St. Louis Mayor Supports Abortion Fund Bill, Legal Troubles Could Follow

The bill would put ARPA funds toward abortion access, COVID-19 treatment

click to enlarge In a press conference on Monday, Mayor Jones told reporters she expects the city will be sued if the bill passes and becomes law. - Monica Obradovic
Monica Obradovic
In a press conference on Monday, Mayor Jones told reporters she expects the city will be sued if the bill passes and becomes law.

St. Louis Mayor Tishaura Jones on Monday voiced her support for a new St. Louis Board of Aldermen bill that would use American Rescue Plan money to fund reproductive health services, including access to abortion.

Board Bill 61 would allocate $1.5 million in American Rescue Plan funds to a Reproductive Equity Fund for organizations to ease access to reproductive health care. Organizations could access the money through grants from the St. Louis Department of Health, which would receive an additional $250,000 to administer grants through the fund.

In a press conference on Monday, Mayor Jones told reporters she expects the city will be sued if the bill passes and becomes law. A federal provision called the Hyde Amendment prohibits federal funds from being used for abortion services.

“We are working with the city counselor's office to see what is allowable and if this is allowable spending of our [ARPA] funds or municipal funds, but this is the time to act, and people elected a mayor to act on their behalf,” Jones says.

In compliance with federal law, grants provided by the bill will not be used to fund abortion procedures. Rather, funds will be used to cover incidental costs such as transportation or childcare expenses.


Yet abortion-related services are not the whole scope of the bill. It would also appropriate $1.3 million in ARPA dollars to the St. Louis Department of Health to provide testing, treatment and vaccination for COVID-19.

In addition, $500,000 would go to organizations that provide reproductive health care services. The bill specifically mentions supporting doulas and organizations that provide lactation support.

This would directly affect doulas such as LaKisha Redditt.

Doulas rarely receive institutional support, and most insurance companies do not cover doula care, Redditt says.

“Most of us work for free, especially Black and brown doulas,” Redditt tells the RFT. “Our clients don’t make a lot of money. Most of them are on Medicaid. Most of them are from low-income families seeking support.”

Redditt chairs the St. Louis Doula Project, a network of community doulas who provide a broad spectrum of reproductive health services, from live births to abortion support. The organization is led by women of color who work to provide maternity care to some of St. Louis’ most marginalized populations.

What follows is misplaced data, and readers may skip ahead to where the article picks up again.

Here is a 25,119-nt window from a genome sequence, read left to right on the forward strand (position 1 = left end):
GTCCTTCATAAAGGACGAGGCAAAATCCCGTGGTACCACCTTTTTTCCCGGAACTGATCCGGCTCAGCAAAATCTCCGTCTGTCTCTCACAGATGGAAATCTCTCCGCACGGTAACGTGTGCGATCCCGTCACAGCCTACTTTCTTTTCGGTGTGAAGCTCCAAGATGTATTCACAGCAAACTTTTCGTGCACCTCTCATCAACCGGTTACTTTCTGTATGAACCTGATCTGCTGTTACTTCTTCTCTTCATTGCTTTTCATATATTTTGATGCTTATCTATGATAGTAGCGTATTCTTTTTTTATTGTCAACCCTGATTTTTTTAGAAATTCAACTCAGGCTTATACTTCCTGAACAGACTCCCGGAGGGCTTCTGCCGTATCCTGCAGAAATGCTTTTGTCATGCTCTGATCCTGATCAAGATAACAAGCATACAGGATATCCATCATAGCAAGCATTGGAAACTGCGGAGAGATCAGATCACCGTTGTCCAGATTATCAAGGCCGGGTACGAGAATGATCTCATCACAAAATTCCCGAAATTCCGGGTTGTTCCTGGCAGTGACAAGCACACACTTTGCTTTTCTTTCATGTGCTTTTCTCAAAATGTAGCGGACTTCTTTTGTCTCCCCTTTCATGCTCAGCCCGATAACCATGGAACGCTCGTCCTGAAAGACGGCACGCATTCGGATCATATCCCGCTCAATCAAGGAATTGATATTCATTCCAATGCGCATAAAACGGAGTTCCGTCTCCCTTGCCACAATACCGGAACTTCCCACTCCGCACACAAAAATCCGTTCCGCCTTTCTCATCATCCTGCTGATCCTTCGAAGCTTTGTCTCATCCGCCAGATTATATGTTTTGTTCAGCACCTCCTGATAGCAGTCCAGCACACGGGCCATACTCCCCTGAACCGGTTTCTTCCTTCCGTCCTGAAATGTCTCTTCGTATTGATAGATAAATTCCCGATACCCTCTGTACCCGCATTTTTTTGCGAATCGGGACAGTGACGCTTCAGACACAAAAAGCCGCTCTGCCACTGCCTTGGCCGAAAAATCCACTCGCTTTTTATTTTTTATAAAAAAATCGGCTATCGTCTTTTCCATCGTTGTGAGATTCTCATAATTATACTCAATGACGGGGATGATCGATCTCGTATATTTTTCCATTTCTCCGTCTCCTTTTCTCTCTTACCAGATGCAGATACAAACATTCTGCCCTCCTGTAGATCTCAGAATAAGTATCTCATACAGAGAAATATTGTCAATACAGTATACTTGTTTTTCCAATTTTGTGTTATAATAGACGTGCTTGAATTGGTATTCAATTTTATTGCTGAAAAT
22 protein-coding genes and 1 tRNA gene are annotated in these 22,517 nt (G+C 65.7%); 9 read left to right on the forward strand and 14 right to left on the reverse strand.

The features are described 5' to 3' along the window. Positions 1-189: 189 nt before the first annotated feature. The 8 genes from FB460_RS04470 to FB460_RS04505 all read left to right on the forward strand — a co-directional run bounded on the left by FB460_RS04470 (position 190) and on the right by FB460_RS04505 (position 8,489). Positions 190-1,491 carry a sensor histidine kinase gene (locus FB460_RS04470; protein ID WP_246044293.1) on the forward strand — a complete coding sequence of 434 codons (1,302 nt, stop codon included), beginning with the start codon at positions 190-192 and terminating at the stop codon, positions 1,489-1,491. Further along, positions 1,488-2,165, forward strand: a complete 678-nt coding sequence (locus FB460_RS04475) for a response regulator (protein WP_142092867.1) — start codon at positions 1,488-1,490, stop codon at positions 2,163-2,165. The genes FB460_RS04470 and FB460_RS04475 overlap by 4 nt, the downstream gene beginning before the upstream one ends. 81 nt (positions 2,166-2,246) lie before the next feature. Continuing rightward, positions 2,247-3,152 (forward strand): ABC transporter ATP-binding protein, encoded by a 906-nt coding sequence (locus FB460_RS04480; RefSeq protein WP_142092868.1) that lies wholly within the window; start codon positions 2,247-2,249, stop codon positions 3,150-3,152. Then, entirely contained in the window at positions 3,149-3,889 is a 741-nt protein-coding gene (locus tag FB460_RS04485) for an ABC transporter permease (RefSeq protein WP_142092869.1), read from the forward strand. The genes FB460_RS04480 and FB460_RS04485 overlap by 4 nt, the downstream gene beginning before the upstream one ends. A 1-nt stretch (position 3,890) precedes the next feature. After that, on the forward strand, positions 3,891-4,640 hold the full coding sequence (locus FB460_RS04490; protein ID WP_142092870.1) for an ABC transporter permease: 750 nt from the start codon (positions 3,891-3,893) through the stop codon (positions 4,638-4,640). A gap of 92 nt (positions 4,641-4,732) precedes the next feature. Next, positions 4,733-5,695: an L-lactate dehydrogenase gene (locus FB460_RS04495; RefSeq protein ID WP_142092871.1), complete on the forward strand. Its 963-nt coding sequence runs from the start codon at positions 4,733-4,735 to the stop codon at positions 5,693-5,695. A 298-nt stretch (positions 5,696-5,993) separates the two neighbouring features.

Doulas often live in the communities they serve, which equips them to provide the best culturally competent care, according to Redditt.

“Culturally competent care means you understand the health disparities and inequities that happen to Black and brown people and our white counterparts,” Redditt says. “We [doulas] look at care from a lens of what happened to a person, as opposed to what’s wrong with them.”

With this in mind, Redditt argues that doulas will become part of the solution to St. Louis’ health inequity. Black women here are four times more likely to die than white women as a result of pregnancy.

This health disparity grew even larger during the COVID-19 pandemic, according to Pro-Choice Missouri Executive Director Mallory Schwarz.

“The pandemic has exacerbated existing social and economic inequities,” Schwarz told the RFT last week. “So many people have lost wages, hours and jobs. This has fallen the hardest on Black and brown women and pregnant people in our region.”

Advocates for Board Bill 61 say this ever-widening gap justifies using ARPA funds for the services outlined in the bill.  Still, the bill contains a severability clause, so if any part of the bill is deemed unlawful, the remaining parts would stay in effect.

Board Bill 61 was introduced to the Board of Aldermen on Friday. It was referred to the Health and Human Services Committee that will consider the bill at its meeting on Tuesday.

This article was updated with Pro-Choice Missouri's current name on July 7.

About The Author

Monica Obradovic

Monica Obradovic is a staff writer for the Riverfront Times.
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